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Electronic event-based surveillance for monitoring dengue, Latin America.

Hoen AG, Keller M, Verma AD, Buckeridge DL, Brownstein JS - Emerging Infect. Dis. (2012)

Bottom Line: The current dengue epidemic in Latin America represents a major threat to health.However, surveillance of affected regions lacks timeliness and precision.This approach could provide timely estimates of changes in distribution of dengue, a critical component of prevention and control efforts.

View Article: PubMed Central - PubMed

Affiliation: Children’s Hospital Boston, Boston, Massachusetts, USA. anne.g.hoen@dartmouth.edu

ABSTRACT
The current dengue epidemic in Latin America represents a major threat to health. However, surveillance of affected regions lacks timeliness and precision. We investigated real-time electronic sources for monitoring spread of dengue into new regions. This approach could provide timely estimates of changes in distribution of dengue, a critical component of prevention and control efforts.

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Related in: MedlinePlus

A) Regions in Latin America analyzed for dengue. B) Central Mexico; C) central South America; D) eastern Amazonas, Brazil. Thin gray lines indicate boundaries of first-level administrative units. Areas to which dengue was identified in the 2010 Yellow Book are shaded in gray. New dengue-endemic areas identified in the 2012 Yellow Book are outlined in blue. Dots indicate HealthMap dengue-related alerts. Modeled HealthMap alert probability density surface is shown in a gradient from yellow to red with yellow areas predicted as having lower alert densities and red areas predicted as having higher alert densities according to the model. Areas outlined with heavy black solid lines were classified as high HealthMap alert density but were not identified in either Yellow Book edition as dengue risk areas. Areas outlined with heavy black dashed lines were classified as low HealthMap alert density but were identified in the 2012 Yellow Book as areas at risk for dengue.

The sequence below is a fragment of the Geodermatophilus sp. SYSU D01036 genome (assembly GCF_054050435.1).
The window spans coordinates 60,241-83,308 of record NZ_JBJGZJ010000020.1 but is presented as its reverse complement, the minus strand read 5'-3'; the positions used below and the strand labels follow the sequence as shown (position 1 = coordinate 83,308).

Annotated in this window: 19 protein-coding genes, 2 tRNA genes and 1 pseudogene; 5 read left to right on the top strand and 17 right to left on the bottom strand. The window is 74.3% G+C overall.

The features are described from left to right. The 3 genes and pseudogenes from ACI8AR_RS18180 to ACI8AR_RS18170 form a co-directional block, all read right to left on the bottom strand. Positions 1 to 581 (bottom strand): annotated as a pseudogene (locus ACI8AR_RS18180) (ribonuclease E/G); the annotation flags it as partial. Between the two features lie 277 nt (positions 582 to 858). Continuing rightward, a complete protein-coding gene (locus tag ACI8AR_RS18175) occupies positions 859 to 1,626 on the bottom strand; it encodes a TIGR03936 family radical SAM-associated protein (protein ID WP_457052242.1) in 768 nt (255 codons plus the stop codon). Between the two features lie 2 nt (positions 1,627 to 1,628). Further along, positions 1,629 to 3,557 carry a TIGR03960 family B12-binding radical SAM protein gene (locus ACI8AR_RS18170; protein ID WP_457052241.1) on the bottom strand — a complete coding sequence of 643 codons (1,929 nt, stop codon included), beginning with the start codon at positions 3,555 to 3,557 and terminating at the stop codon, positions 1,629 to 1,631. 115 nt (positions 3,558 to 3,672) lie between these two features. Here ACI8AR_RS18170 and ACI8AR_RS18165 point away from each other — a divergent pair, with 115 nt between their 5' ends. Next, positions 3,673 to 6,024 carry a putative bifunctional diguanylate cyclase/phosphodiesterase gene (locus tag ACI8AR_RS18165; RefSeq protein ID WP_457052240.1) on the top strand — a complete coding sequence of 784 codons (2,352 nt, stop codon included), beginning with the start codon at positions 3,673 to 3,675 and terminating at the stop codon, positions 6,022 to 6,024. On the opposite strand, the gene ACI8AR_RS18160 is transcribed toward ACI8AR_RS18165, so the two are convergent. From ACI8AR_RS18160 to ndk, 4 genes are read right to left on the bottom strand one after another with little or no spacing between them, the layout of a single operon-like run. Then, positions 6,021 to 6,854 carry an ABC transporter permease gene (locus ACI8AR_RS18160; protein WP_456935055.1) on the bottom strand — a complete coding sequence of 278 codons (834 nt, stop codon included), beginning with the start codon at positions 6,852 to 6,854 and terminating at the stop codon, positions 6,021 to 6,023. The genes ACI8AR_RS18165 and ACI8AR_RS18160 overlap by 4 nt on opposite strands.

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Figure 1: A) Regions in Latin America analyzed for dengue. B) Central Mexico; C) central South America; D) eastern Amazonas, Brazil. Thin gray lines indicate boundaries of first-level administrative units. Areas to which dengue was identified in the 2010 Yellow Book are shaded in gray. New dengue-endemic areas identified in the 2012 Yellow Book are outlined in blue. Dots indicate HealthMap dengue-related alerts. Modeled HealthMap alert probability density surface is shown in a gradient from yellow to red with yellow areas predicted as having lower alert densities and red areas predicted as having higher alert densities according to the model. Areas outlined with heavy black solid lines were classified as high HealthMap alert density but were not identified in either Yellow Book edition as dengue risk areas. Areas outlined with heavy black dashed lines were classified as low HealthMap alert density but were identified in the 2012 Yellow Book as areas at risk for dengue.

Mentions: We fitted a bivariate Gaussian mixture model to the extracted HealthMap alerts to model a continuous surface of outbreak density (Technical Appendix). This modeled outbreak probability density surface represents a risk map of recent DENV spread into areas of previously unknown dengue endemicity according to the 2010 Yellow Book (Figure 1). We compared our map with the geographic distribution of new dengue-endemic areas identified in the 2012 Yellow Book. Details of the datasets, models, and statistical methods are available in the Technical Appendix.